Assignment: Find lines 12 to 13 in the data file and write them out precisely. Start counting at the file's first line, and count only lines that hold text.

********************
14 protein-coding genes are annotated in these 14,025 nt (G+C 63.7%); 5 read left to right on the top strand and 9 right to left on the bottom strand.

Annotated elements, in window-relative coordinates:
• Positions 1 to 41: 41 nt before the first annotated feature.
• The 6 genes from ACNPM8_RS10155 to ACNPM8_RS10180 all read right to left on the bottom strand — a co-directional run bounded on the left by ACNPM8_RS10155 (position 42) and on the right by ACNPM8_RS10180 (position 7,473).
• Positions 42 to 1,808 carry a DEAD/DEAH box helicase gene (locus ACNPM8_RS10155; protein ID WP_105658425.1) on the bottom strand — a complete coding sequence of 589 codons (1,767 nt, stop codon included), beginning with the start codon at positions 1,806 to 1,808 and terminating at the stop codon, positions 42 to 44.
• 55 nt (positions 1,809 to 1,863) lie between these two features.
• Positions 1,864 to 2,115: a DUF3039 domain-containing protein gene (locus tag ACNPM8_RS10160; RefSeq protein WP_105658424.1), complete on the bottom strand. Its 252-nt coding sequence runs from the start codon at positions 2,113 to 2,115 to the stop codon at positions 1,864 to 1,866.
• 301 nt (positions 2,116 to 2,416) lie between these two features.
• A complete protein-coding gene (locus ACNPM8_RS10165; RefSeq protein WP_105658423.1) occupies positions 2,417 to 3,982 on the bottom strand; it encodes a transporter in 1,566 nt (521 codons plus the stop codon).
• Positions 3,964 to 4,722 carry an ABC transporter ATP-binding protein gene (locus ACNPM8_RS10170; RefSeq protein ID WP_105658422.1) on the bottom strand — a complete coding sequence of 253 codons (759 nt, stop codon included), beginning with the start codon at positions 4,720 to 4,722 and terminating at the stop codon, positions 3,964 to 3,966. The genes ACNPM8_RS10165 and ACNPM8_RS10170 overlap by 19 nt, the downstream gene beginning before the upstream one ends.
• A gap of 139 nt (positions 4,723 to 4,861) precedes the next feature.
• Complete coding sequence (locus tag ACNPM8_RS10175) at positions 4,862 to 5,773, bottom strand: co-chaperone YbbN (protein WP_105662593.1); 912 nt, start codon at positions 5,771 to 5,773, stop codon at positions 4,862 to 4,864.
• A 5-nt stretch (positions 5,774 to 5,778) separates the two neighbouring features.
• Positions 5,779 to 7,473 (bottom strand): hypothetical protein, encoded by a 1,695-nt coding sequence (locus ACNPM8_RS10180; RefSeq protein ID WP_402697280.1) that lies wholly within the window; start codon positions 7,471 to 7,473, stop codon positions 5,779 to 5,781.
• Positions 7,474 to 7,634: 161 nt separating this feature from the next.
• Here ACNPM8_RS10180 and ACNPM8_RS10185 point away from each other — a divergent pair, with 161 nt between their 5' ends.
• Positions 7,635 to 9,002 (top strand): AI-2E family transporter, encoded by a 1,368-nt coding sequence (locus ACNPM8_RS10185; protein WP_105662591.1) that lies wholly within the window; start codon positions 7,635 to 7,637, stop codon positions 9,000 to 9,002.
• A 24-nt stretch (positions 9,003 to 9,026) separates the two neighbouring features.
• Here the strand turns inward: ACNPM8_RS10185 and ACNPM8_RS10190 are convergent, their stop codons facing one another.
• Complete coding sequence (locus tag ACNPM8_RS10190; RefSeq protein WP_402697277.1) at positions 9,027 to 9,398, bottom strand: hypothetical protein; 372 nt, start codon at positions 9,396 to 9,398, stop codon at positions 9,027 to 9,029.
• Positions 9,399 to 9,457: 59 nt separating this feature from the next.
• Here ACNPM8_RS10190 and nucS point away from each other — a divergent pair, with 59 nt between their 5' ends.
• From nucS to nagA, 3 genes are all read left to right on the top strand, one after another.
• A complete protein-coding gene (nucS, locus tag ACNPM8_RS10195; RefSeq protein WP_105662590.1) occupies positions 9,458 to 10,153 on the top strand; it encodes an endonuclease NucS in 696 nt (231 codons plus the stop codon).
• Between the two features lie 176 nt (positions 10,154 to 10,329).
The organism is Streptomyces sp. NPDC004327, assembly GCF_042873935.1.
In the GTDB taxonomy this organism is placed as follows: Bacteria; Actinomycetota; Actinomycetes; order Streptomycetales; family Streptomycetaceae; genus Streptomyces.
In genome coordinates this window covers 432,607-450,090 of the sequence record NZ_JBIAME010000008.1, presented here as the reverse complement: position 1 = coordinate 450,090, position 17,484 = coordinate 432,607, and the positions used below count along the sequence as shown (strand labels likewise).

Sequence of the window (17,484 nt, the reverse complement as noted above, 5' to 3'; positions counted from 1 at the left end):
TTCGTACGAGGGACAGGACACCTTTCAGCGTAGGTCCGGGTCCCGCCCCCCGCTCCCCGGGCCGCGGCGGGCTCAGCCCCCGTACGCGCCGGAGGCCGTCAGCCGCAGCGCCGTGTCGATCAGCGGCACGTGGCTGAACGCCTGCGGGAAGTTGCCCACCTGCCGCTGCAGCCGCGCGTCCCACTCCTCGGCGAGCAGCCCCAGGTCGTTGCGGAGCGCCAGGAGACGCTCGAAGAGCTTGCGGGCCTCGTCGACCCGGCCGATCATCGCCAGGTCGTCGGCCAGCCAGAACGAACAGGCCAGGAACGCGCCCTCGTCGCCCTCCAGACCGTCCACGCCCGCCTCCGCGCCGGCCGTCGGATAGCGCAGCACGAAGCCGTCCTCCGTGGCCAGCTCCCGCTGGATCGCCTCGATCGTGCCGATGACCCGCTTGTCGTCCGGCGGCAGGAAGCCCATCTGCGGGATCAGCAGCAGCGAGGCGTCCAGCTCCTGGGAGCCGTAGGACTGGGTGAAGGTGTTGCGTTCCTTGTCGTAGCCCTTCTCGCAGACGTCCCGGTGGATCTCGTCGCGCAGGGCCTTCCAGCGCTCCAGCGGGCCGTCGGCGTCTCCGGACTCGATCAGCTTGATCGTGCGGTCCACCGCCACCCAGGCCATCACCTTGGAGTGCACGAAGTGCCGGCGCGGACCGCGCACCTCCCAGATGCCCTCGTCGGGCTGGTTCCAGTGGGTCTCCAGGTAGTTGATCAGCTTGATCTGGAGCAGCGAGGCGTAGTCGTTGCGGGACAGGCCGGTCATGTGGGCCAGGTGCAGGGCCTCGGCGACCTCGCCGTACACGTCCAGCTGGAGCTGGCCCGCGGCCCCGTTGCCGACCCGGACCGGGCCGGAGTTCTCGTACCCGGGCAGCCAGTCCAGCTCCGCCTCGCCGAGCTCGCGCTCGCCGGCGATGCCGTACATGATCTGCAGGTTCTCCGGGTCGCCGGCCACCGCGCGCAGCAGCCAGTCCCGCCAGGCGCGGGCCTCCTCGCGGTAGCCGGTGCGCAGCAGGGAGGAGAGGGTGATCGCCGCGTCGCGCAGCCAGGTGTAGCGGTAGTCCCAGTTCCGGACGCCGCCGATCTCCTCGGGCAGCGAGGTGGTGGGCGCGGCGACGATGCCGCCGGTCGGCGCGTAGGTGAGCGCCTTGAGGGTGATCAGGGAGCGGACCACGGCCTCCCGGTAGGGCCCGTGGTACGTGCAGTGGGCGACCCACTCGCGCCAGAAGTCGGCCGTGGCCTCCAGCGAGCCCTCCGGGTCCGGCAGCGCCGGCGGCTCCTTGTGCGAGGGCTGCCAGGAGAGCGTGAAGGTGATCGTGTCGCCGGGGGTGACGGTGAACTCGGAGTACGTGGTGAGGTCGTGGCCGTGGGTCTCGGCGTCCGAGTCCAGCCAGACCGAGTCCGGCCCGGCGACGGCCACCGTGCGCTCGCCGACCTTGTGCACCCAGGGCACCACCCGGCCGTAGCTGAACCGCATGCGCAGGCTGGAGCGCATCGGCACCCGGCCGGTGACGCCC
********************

• Complete coding sequence (locus tag ACNPM8_RS10175) at positions 4,862 to 5,773, bottom strand: co-chaperone YbbN (protein WP_105662593.1); 912 nt, start codon at positions 5,771 to 5,773, stop codon at positions 4,862 to 4,864.
• A 5-nt stretch (positions 5,774 to 5,778) separates the two neighbouring features.